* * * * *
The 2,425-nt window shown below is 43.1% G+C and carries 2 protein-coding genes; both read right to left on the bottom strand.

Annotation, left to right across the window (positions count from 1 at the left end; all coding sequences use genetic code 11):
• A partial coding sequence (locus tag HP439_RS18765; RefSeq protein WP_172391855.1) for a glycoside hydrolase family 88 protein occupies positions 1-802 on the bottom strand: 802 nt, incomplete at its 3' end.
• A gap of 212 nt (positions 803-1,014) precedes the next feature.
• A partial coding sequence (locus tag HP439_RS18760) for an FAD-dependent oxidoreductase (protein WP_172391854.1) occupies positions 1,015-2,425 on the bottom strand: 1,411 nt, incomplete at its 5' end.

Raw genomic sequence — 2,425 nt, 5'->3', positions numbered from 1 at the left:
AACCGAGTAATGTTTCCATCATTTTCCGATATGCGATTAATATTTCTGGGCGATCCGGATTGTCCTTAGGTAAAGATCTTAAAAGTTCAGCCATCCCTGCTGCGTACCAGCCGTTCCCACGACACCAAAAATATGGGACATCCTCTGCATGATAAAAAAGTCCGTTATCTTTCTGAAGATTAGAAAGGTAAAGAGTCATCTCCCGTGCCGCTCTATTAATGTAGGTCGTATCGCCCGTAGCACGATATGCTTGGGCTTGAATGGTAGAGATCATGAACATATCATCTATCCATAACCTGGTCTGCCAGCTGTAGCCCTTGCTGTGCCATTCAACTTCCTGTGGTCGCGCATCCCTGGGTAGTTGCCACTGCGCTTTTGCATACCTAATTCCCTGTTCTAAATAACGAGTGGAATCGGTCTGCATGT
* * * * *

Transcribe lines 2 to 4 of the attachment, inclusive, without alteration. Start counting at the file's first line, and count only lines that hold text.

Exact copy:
Annotation, left to right across the window (positions count from 1 at the left end; all coding sequences use genetic code 11):
• A partial coding sequence (locus tag HP439_RS18765; RefSeq protein WP_172391855.1) for a glycoside hydrolase family 88 protein occupies positions 1-802 on the bottom strand: 802 nt, incomplete at its 3' end.
• A gap of 212 nt (positions 803-1,014) precedes the next feature.